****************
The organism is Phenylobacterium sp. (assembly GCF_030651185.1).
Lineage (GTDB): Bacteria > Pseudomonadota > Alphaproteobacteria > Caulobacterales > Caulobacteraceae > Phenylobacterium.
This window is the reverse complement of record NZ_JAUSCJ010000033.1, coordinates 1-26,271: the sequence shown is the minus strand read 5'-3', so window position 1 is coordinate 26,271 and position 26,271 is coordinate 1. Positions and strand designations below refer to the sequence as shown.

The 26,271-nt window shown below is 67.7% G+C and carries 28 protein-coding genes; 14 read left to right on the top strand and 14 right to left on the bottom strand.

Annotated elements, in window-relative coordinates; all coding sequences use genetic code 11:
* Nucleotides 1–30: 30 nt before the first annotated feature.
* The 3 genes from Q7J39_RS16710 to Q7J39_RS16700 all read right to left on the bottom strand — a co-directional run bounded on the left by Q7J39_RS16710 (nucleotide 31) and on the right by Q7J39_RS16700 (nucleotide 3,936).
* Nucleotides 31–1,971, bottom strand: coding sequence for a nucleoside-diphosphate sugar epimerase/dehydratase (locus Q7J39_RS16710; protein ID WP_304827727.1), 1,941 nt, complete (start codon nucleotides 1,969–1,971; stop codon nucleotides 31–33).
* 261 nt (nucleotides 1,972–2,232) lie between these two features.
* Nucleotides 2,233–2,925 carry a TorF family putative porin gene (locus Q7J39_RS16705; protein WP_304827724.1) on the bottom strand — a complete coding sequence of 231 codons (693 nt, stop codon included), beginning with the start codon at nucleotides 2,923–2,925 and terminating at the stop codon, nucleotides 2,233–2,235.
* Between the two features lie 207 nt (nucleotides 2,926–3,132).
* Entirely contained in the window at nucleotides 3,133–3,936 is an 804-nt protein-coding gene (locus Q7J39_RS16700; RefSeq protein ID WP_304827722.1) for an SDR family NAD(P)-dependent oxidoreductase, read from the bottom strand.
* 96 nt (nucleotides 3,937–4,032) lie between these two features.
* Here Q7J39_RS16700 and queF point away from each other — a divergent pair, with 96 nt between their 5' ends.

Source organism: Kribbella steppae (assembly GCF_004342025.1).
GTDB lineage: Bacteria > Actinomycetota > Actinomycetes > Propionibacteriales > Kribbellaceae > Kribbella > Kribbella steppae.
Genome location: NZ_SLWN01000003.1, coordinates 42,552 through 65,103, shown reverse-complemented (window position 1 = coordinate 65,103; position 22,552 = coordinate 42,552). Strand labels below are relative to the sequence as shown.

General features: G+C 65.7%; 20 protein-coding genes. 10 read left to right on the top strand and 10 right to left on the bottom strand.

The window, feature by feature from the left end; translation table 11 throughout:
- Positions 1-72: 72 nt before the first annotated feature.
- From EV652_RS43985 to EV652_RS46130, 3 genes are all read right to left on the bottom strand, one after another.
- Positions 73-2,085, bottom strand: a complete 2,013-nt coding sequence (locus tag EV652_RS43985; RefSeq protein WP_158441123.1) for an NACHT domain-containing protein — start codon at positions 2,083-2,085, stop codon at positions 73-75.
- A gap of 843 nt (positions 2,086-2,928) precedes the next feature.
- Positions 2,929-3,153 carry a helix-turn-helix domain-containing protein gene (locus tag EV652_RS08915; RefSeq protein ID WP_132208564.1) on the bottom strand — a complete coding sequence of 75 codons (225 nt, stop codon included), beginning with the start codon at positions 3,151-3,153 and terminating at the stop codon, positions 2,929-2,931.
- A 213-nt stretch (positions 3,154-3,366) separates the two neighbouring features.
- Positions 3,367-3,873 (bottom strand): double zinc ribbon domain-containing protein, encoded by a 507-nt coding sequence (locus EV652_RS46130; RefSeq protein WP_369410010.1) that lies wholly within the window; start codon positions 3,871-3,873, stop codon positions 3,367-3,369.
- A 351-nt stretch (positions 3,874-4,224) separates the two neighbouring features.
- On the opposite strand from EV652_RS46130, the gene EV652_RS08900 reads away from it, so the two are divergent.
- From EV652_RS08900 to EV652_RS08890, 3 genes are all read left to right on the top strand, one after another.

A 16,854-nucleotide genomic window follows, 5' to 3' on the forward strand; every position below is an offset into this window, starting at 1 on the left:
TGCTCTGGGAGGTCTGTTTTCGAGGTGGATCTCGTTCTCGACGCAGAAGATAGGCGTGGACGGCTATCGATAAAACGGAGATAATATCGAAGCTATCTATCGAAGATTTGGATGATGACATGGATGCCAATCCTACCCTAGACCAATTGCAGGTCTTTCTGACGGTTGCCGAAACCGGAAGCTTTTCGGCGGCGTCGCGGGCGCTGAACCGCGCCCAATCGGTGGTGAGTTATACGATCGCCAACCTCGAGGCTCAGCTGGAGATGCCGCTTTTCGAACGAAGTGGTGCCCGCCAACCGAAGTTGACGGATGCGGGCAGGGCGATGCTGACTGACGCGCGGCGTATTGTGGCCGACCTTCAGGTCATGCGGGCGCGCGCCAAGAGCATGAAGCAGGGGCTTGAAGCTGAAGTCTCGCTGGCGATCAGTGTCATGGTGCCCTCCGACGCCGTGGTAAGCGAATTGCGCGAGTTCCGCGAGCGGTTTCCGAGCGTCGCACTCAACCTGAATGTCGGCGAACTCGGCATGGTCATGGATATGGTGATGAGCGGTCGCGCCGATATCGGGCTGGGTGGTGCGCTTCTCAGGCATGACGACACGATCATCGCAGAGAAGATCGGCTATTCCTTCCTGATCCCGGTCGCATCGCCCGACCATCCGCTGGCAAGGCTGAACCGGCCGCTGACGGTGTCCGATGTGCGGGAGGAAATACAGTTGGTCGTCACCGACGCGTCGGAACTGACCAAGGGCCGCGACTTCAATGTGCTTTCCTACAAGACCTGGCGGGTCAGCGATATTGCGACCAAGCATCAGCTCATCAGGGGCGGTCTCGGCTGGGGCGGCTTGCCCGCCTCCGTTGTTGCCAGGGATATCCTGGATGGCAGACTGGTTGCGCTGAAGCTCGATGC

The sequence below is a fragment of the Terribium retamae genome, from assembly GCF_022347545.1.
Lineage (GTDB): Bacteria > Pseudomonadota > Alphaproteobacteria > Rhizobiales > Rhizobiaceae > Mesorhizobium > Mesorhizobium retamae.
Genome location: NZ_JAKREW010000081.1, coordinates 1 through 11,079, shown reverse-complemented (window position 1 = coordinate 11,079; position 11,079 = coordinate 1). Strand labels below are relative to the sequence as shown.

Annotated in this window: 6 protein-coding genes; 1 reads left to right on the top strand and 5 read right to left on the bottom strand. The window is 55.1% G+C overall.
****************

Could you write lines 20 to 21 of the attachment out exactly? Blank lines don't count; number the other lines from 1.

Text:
- Positions 1-72: 72 nt before the first annotated feature.
- From EV652_RS43985 to EV652_RS46130, 3 genes are all read right to left on the bottom strand, one after another.